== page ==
problems in parallel, which will eventually prevail
    once people understand it," Nelson said.

    Hypertext Guru Has New Spin on Old Plans, Wired, 17.Apr.98.by James Glave


    Xanadu Timeline:

    1960 Ted Nelson's designs showed two screen windows connected by visible lines, pointing from parts of an object in one window to corresponding parts of an object in another window. No existing windowing software provides this facility even today.

    1965 Nelson's design concentrated on the single-user system and was based on "zipper lists", sequential lists of elements which could be linked sideways to other zipper lists for large non-sequential text structures.

    1970 Nelson invented certain data structures and algorithms called the "enfilade" which became the basis for much later work (still proprietary to Xanadu Operating Company, Inc.)

    1972 Implementations ran in both Algol and Fortran.

    1974 William Barus extended the enfilade concept to handle interconnection.

    1979 Nelson assembled a new team (Roger Gregory, Mark Miller, Stuart Greene, Roland King and Eric Hill) to redesign the system.

    1981K. Eric Drexler created a new data structure and algorithms for complex versioning and connection management.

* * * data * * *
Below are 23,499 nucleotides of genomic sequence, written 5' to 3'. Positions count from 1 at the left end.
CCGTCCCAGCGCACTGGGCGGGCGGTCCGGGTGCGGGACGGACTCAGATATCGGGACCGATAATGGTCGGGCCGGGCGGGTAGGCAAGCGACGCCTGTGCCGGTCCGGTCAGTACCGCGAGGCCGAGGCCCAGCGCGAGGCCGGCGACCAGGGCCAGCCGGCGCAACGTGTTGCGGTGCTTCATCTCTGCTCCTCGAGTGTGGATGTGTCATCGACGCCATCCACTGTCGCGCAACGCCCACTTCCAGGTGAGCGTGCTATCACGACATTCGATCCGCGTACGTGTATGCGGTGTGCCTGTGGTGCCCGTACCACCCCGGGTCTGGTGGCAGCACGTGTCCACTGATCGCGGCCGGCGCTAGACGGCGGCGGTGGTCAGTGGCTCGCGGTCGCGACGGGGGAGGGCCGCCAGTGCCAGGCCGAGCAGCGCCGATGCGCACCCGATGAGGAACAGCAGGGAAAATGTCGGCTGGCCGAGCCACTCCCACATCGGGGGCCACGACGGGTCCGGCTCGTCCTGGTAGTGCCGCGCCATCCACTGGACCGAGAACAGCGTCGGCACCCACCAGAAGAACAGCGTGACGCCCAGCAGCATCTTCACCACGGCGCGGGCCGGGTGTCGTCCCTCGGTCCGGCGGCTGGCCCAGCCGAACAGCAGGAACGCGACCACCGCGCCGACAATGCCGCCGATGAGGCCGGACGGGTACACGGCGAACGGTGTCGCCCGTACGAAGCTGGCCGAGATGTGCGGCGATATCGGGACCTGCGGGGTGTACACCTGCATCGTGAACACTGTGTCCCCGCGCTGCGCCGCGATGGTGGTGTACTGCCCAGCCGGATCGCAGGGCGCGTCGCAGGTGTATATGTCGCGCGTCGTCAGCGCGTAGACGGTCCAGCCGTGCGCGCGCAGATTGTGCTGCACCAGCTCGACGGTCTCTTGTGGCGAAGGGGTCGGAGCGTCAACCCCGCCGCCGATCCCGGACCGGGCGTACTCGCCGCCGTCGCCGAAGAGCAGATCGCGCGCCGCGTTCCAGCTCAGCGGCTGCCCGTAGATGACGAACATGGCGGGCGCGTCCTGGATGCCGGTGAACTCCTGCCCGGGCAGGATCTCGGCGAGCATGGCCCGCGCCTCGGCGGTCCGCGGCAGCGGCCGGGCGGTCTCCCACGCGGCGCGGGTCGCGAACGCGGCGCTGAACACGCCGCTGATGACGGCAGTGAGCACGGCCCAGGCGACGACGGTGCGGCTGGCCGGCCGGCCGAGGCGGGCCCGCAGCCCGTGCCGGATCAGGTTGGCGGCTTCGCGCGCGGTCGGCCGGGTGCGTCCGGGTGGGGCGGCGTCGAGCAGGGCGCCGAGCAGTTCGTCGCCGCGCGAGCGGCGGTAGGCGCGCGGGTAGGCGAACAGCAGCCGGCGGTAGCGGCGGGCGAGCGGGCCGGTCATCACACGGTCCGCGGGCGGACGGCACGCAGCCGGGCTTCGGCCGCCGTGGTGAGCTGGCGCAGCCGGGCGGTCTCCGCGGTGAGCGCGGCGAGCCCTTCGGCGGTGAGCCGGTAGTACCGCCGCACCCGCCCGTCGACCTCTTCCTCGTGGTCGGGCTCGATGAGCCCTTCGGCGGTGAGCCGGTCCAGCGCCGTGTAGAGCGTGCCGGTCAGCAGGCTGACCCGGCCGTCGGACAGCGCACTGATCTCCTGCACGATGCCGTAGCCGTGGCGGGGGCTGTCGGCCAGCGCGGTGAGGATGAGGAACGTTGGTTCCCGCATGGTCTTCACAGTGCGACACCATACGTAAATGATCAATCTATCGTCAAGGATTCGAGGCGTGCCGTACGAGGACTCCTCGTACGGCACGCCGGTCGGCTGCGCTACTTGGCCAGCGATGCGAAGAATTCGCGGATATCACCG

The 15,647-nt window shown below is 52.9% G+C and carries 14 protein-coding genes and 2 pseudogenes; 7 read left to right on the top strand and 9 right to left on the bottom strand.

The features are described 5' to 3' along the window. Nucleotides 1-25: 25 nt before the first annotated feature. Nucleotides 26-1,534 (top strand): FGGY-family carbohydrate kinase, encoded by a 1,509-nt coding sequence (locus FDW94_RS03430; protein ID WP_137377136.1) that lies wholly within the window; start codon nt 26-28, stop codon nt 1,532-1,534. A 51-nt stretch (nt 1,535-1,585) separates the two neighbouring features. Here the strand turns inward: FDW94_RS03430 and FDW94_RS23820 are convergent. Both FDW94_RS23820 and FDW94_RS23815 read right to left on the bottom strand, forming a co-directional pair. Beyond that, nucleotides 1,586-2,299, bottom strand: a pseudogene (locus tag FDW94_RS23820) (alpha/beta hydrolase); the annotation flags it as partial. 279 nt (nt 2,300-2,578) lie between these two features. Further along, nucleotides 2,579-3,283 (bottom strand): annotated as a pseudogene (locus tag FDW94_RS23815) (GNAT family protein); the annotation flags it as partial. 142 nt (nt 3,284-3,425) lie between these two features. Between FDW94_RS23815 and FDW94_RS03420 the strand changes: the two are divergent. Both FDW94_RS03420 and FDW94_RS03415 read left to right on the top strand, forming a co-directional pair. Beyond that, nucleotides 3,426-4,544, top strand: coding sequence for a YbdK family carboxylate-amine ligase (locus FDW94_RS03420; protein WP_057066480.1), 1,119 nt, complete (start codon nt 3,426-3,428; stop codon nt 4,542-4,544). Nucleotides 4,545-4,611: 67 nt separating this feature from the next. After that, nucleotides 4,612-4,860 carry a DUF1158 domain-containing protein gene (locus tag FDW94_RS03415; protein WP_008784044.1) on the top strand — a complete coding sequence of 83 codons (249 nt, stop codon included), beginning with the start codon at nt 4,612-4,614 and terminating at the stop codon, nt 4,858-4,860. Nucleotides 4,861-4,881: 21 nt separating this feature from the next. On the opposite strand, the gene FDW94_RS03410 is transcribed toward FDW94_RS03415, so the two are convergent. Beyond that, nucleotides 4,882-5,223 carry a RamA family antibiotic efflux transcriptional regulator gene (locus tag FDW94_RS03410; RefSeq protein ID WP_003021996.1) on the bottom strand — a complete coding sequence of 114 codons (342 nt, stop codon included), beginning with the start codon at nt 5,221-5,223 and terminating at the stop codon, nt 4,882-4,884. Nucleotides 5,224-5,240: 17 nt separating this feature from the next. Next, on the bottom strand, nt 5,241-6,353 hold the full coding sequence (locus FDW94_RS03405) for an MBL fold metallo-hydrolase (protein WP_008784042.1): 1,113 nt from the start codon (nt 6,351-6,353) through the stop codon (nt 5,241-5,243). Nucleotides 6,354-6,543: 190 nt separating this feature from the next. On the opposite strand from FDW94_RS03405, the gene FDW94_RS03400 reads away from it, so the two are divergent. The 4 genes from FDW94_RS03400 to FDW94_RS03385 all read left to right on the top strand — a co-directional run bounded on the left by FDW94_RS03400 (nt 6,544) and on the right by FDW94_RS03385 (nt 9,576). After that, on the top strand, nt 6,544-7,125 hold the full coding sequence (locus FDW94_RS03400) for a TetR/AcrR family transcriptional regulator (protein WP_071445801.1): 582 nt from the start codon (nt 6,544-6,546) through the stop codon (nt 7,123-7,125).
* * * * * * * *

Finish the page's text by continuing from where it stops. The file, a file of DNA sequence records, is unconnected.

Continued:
The Project Xanadu team completed the design of a universal networking server for Xanadu, described in various editions of Ted Nelson's book "Literary Machines" ...

    1983Xanadu Operating Company, Inc. (XOC, Inc.) was formed to complete development of the 1981 design.

    1988XOC, Inc. was acquired by Autodesk, Inc. and amply funded, with offices in Palo Alto and later Mountain View California. Work continued with Mark Miller as chief designer. ..

    1992 Autodesk entered into the throes of an organisational shakeup and dropped the project, after expenditures on the order of five million US dollars. Rights to continued development of the XOC server were licensed to Memex, Inc. of Palo Alto, California and the trademark "Xanadu" was re-assigned to Nelson.

    1993 Nelson re-thought the whole thing and respecified Xanadu publishing as a system of business arrangements. Minimal specifications for a publishing system were created under the name "Xanadu Light", and Andrew Pam of Serious Cybernetics in Melbourne, Australia was licensed to continue development as Xanadu Australia.

    1994 Nelson was invited to Japan and founded the Sapporo HyperLab...

...epic tragedy:

    It was the most radical computer dream of the hacker era.

    Ted Nelson's Xanadu project was supposed to be the universal, democratic hypertext library that would help human life evolve into an entirely new form.

    Instead, it sucked Nelson and his intrepid band of true believers into what became the longest-running vaporware project in the history of computing -